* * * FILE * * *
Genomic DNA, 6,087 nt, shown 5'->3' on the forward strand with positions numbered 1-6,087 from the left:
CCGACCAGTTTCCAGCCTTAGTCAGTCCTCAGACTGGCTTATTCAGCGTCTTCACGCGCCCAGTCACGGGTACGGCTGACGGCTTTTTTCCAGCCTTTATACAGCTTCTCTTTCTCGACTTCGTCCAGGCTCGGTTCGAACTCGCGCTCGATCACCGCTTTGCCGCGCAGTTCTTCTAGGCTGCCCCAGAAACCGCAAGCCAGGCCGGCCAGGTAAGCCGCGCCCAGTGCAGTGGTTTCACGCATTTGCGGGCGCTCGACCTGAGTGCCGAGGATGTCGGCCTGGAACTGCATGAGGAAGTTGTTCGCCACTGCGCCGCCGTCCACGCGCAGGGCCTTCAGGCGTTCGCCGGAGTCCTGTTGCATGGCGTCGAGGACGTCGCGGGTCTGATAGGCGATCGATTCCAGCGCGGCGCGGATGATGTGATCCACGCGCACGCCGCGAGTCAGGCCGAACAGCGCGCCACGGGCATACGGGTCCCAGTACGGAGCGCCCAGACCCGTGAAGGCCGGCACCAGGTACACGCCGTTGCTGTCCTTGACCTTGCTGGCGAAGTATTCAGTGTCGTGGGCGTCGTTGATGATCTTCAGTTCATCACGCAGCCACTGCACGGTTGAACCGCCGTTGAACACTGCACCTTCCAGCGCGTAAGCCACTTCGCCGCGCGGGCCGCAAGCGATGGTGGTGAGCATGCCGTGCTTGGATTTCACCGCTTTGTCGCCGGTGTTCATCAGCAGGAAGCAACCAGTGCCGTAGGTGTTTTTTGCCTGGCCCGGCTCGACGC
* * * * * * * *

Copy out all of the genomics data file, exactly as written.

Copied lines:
Genomic DNA, 6,087 nt, shown 5'->3' on the forward strand with positions numbered 1-6,087 from the left:
CCGACCAGTTTCCAGCCTTAGTCAGTCCTCAGACTGGCTTATTCAGCGTCTTCACGCGCCCAGTCACGGGTACGGCTGACGGCTTTTTTCCAGCCTTTATACAGCTTCTCTTTCTCGACTTCGTCCAGGCTCGGTTCGAACTCGCGCTCGATCACCGCTTTGCCGCGCAGTTCTTCTAGGCTGCCCCAGAAACCGCAAGCCAGGCCGGCCAGGTAAGCCGCGCCCAGTGCAGTGGTTTCACGCATTTGCGGGCGCTCGACCTGAGTGCCGAGGATGTCGGCCTGGAACTGCATGAGGAAGTTGTTCGCCACTGCGCCGCCGTCCACGCGCAGGGCCTTCAGGCGTTCGCCGGAGTCCTGTTGCATGGCGTCGAGGACGTCGCGGGTCTGATAGGCGATCGATTCCAGCGCGGCGCGGATGATGTGATCCACGCGCACGCCGCGAGTCAGGCCGAACAGCGCGCCACGGGCATACGGGTCCCAGTACGGAGCGCCCAGACCCGTGAAGGCCGGCACCAGGTACACGCCGTTGCTGTCCTTGACCTTGCTGGCGAAGTATTCAGTGTCGTGGGCGTCGTTGATGATCTTCAGTTCATCACGCAGCCACTGCACGGTTGAACCGCCGTTGAACACTGCACCTTCCAGCGCGTAAGCCACTTCGCCGCGCGGGCCGCAAGCGATGGTGGTGAGCATGCCGTGCTTGGATTTCACCGCTTTGTCGCCGGTGTTCATCAGCAGGAAGCAACCAGTGCCGTAGGTGTTTTTTGCCTGGCCCGGCTCGACGC